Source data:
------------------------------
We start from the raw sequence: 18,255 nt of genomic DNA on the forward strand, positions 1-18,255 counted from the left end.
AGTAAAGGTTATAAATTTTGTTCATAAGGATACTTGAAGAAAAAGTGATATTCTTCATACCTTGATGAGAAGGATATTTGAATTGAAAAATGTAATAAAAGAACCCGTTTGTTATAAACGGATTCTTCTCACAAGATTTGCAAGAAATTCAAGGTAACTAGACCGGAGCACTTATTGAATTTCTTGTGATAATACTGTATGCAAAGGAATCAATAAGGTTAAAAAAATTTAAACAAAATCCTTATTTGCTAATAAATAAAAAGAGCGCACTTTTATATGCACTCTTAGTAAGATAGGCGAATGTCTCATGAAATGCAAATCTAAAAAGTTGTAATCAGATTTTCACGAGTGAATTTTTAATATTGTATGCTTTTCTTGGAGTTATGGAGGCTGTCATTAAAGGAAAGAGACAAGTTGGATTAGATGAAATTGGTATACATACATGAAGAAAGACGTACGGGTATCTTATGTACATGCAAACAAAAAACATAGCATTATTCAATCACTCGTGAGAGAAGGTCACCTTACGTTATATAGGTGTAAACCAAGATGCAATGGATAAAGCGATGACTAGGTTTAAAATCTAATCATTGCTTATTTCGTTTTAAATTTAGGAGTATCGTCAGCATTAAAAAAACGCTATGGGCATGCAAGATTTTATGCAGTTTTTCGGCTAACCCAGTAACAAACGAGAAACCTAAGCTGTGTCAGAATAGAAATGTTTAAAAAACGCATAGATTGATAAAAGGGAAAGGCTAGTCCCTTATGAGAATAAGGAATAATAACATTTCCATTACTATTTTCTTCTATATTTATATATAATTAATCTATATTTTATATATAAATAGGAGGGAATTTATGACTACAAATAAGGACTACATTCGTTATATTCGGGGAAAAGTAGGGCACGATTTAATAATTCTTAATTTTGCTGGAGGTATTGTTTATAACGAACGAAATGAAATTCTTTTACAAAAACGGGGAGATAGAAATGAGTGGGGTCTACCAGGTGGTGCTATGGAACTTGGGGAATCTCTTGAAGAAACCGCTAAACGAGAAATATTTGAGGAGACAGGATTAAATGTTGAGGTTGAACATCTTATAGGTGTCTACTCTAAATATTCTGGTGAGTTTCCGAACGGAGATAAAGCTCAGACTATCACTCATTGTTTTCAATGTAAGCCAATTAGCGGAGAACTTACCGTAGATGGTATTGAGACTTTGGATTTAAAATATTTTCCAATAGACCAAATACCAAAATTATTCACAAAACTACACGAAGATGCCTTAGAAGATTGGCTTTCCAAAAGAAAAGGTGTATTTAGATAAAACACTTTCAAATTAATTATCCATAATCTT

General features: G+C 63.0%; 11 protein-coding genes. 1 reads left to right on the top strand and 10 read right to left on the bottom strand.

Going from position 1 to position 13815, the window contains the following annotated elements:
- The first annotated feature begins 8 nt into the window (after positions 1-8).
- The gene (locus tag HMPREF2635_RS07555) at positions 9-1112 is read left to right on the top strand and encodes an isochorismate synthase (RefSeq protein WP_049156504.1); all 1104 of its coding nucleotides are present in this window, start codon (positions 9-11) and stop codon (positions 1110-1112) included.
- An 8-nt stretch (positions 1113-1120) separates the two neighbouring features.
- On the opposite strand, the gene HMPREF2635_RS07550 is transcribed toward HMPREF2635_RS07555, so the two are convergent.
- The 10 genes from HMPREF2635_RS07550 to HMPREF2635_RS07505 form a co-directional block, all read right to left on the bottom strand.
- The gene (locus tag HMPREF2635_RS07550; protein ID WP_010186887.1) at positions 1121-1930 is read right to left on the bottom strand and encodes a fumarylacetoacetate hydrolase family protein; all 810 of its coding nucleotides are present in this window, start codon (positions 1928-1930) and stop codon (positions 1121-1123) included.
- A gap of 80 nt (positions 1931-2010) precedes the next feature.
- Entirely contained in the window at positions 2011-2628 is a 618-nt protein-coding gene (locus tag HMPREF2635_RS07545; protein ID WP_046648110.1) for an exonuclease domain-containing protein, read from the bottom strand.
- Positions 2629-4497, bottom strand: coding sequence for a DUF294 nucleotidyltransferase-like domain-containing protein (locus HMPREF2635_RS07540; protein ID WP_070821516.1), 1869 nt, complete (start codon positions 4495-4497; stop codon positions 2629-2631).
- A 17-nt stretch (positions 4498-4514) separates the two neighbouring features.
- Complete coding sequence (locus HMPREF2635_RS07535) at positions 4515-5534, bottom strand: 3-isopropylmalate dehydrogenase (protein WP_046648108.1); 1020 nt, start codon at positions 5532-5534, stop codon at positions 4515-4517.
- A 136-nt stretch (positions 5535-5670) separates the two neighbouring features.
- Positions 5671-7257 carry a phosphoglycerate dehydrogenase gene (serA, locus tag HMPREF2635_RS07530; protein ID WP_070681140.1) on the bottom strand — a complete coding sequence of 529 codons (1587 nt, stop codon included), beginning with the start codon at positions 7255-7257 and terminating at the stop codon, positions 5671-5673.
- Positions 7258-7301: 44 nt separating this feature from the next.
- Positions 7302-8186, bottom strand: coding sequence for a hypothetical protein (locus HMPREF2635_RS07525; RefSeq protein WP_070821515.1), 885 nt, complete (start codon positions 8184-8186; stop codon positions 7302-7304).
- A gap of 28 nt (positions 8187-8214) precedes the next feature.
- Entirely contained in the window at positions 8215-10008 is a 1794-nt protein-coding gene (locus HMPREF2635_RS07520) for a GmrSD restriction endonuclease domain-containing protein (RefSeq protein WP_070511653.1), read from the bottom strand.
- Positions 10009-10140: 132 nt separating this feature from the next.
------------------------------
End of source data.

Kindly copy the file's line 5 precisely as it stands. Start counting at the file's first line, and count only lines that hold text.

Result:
- The first annotated feature begins 8 nt into the window (after positions 1-8).